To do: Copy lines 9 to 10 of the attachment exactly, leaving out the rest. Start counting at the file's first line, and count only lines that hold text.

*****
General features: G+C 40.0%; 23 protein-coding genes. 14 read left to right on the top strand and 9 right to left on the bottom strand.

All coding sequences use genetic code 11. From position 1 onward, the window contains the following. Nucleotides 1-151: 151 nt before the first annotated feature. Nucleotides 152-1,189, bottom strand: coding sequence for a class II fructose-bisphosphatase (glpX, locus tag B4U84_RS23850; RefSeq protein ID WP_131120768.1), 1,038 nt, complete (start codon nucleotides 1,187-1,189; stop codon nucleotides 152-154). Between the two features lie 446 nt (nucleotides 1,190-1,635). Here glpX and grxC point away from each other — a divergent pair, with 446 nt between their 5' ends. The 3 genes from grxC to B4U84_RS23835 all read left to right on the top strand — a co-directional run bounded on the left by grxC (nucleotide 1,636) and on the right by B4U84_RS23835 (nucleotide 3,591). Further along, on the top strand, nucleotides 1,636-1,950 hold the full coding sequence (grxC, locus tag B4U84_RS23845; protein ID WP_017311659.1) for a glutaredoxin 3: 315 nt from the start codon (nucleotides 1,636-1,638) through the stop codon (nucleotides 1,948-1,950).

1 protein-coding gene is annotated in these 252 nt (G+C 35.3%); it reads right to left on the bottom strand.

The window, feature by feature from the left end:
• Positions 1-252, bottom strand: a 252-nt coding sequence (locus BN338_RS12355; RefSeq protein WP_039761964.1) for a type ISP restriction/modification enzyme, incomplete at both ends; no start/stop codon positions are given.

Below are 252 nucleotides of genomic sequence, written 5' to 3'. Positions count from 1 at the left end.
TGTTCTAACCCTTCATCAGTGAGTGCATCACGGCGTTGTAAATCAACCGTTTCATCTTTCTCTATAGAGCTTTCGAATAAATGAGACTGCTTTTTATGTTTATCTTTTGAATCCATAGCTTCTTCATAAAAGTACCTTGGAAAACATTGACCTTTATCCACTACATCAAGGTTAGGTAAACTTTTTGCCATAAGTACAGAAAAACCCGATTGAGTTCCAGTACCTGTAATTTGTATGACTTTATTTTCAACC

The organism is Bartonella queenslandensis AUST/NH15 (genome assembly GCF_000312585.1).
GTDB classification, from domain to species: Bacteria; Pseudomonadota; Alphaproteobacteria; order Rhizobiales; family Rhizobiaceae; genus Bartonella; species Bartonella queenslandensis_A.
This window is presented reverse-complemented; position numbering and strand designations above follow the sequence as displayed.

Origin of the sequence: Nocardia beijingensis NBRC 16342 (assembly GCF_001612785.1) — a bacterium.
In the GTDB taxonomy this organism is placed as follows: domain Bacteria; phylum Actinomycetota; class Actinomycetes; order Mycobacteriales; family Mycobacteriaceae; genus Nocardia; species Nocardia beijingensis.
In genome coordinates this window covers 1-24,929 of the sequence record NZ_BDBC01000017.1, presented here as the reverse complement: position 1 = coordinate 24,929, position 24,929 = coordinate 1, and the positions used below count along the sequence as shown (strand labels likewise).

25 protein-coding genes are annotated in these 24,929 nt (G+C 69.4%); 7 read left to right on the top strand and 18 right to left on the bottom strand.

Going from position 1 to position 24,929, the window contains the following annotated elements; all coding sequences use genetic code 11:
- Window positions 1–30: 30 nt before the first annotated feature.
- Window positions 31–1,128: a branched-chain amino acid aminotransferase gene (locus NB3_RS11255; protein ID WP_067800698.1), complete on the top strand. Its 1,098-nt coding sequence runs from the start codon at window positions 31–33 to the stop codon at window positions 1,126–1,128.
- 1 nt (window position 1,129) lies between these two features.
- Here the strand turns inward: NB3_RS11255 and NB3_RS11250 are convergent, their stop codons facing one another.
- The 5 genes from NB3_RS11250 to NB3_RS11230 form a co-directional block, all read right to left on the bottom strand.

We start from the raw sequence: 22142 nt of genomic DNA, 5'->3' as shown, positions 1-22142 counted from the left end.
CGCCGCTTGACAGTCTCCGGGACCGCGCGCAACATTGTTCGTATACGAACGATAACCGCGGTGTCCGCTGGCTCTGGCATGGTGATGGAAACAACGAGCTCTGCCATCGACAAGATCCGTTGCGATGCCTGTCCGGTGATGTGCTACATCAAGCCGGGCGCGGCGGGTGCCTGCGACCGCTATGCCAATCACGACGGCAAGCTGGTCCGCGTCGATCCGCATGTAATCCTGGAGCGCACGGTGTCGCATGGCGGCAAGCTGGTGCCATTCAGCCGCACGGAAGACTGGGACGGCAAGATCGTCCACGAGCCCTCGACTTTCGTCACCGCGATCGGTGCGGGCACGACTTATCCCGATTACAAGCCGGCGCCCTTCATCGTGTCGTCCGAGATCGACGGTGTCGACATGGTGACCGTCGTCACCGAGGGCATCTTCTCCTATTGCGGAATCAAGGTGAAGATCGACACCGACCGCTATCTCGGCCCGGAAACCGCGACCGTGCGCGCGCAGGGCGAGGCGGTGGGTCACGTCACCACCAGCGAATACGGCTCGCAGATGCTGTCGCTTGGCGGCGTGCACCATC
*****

GTDB classification, from domain to species: Bacteria; Pseudomonadota; Alphaproteobacteria; order Rhizobiales; family Rhizobiaceae; genus Bartonella; species Bartonella queenslandensis_A.
This window is presented reverse-complemented; position numbering and strand designations above follow the sequence as displayed.